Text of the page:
The US Food and Drug Administration has told 23andme to stop selling personal genetic testing kits directly to consumers. Alex Tabarrok, an economist who has done work in medical policy, takes up the issue in an excellent post hitting many relevant notes.
At the same time that the NSA is secretly and illegally obtaining information about Americans the FDA is making it illegal for Americans to obtain information about themselves.
Knowledge about ourselves is dangerous. The FDA fears we might make bad medical decisions with this knowledge. Yes, sure. But America is (or at least is supposed to be) a free society. That is one of the risks of a free society.
One of the FDA's fears: women will get double masectomies based on genetic testing results. Well, women might also get double masectomies based on hearing Angelina Jolie describing why she decided to do the same. People will respond to information they hear in all sorts of ways. They'll go on diets, ask their doctors for specific drugs, ask for more medical tests. Hey, people do things. Their doctors are free to try to persuade them away from their ideas or even refuse to carry out a treatment.
But this is not only a question of individual freedom. Direct-To-Consumer (DTC) genetic testing promises a very large utilitarian benefit even to people who do not get tested. Alex gets to the absolute crux of the matter of why you should care deeply about this outrage: FDA obstacles in the way of the masses getting themselves genetically tested will greatly slow the rate of progress in figuring out what the genetic variants mean.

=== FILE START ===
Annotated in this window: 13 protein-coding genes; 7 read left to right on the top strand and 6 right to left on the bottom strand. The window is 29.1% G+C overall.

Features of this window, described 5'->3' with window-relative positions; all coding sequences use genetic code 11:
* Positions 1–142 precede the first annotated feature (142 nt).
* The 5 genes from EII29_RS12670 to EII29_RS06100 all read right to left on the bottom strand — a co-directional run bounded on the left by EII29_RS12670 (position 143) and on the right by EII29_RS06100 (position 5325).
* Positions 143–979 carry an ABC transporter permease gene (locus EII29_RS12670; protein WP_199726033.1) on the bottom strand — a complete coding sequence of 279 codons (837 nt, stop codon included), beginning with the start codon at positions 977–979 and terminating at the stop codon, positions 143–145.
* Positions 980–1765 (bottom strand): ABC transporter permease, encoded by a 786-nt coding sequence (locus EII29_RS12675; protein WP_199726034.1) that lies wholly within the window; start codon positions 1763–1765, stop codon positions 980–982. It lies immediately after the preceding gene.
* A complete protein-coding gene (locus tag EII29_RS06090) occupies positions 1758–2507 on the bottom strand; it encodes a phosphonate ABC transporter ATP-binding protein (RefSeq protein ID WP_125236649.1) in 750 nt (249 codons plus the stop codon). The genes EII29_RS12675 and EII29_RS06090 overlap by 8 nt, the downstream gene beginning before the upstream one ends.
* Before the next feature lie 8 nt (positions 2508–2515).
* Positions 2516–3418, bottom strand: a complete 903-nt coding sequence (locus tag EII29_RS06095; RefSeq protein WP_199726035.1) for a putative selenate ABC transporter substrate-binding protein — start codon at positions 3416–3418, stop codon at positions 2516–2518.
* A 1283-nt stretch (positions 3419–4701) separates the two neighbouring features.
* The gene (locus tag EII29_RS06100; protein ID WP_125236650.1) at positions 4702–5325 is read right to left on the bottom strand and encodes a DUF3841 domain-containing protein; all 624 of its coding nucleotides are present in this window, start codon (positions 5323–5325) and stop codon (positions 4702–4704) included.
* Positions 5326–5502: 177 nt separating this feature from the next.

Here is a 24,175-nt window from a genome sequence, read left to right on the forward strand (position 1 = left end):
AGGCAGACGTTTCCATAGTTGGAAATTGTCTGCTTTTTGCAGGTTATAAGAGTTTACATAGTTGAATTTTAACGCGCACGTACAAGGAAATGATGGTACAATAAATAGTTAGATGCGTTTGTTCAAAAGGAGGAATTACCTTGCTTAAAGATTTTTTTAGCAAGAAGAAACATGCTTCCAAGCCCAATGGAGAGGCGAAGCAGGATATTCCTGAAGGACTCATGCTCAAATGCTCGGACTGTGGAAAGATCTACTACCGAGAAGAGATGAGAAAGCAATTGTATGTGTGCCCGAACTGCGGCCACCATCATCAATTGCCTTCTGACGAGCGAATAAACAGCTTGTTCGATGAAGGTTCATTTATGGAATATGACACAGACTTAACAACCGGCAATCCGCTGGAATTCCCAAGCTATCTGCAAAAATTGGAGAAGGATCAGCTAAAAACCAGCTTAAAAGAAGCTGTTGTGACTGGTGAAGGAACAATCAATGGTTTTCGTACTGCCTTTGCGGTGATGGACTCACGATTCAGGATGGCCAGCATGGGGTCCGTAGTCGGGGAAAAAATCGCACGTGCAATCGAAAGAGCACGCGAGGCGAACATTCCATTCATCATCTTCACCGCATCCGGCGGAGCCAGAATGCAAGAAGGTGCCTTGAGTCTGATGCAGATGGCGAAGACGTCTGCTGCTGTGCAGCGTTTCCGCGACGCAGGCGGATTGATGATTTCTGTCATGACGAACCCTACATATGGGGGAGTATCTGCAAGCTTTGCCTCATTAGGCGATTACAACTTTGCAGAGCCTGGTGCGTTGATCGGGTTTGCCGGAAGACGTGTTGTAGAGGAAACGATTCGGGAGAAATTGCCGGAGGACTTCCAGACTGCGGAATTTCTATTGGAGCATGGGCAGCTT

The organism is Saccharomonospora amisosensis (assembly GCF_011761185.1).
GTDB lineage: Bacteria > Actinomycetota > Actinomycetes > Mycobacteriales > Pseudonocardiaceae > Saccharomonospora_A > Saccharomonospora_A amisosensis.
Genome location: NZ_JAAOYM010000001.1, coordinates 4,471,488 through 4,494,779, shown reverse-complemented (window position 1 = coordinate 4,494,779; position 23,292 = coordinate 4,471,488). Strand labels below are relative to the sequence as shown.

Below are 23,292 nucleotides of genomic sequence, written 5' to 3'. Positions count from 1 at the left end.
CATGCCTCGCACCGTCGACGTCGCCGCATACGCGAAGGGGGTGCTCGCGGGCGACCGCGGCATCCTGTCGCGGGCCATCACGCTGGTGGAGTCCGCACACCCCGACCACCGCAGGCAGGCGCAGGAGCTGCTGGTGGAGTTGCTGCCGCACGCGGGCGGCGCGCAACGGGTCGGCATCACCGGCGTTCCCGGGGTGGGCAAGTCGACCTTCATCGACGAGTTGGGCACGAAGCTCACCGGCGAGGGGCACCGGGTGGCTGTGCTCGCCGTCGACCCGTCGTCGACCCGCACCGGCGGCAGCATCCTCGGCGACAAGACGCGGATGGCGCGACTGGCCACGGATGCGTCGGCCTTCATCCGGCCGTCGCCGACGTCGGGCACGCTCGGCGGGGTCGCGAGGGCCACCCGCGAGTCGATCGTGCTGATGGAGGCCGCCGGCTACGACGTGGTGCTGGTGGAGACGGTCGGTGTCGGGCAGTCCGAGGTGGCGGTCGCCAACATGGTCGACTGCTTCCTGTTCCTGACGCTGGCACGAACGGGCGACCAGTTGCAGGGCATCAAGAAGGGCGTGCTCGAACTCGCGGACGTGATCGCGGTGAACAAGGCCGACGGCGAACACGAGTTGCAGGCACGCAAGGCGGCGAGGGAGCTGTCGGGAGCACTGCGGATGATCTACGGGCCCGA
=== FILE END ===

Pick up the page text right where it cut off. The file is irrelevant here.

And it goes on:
The FDA also has the relationship between testing and clinical validity ass-backward. The FDA wants to say no to testing until clinical validity is established but we are never going to discover clinical validity until we have mass testing.
We can speed up the rate of advance of genetic testing by getting ourselves genetically tested and then volunteering to medical researchers both medical information and our testing results. 23andme has already published research papers made possible by its customers.
Doctors and regulatory agencies used to be priesthoods who controlled our access to medical information about ourselves. There was a time when doctors would even withhold diagnoses for fatal diseases. We've come a long way toward openness and greater self knowledge. The FDA is fighting to maintain the ancien regime where they exercised much greater control over what we can know about ourselves. They can deny us a faster rate of medical research advance if they get away with it.
|Share |||Randall Parker, 2013 November 26 08:22 PM|